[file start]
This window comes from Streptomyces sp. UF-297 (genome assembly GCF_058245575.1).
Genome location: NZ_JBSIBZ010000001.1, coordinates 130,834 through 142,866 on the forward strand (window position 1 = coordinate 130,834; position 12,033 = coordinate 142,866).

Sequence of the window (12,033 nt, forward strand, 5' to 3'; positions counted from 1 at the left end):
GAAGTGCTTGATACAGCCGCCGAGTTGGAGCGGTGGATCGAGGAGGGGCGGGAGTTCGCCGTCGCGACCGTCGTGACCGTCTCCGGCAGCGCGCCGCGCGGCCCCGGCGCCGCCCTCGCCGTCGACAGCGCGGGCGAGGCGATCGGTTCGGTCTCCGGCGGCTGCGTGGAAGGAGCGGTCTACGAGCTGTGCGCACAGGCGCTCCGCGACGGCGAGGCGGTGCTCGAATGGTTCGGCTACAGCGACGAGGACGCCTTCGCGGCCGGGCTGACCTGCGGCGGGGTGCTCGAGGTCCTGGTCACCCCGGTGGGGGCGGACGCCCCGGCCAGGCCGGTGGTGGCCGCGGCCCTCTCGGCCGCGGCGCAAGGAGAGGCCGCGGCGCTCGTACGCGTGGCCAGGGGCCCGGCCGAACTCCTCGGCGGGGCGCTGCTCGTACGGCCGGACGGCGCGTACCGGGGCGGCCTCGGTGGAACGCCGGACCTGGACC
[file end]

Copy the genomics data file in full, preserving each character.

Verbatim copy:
This window comes from Streptomyces sp. UF-297 (genome assembly GCF_058245575.1).
Genome location: NZ_JBSIBZ010000001.1, coordinates 130,834 through 142,866 on the forward strand (window position 1 = coordinate 130,834; position 12,033 = coordinate 142,866).

Sequence of the window (12,033 nt, forward strand, 5' to 3'; positions counted from 1 at the left end):
GAAGTGCTTGATACAGCCGCCGAGTTGGAGCGGTGGATCGAGGAGGGGCGGGAGTTCGCCGTCGCGACCGTCGTGACCGTCTCCGGCAGCGCGCCGCGCGGCCCCGGCGCCGCCCTCGCCGTCGACAGCGCGGGCGAGGCGATCGGTTCGGTCTCCGGCGGCTGCGTGGAAGGAGCGGTCTACGAGCTGTGCGCACAGGCGCTCCGCGACGGCGAGGCGGTGCTCGAATGGTTCGGCTACAGCGACGAGGACGCCTTCGCGGCCGGGCTGACCTGCGGCGGGGTGCTCGAGGTCCTGGTCACCCCGGTGGGGGCGGACGCCCCGGCCAGGCCGGTGGTGGCCGCGGCCCTCTCGGCCGCGGCGCAAGGAGAGGCCGCGGCGCTCGTACGCGTGGCCAGGGGCCCGGCCGAACTCCTCGGCGGGGCGCTGCTCGTACGGCCGGACGGCGCGTACCGGGGCGGCCTCGGTGGAACGCCGGACCTGGACC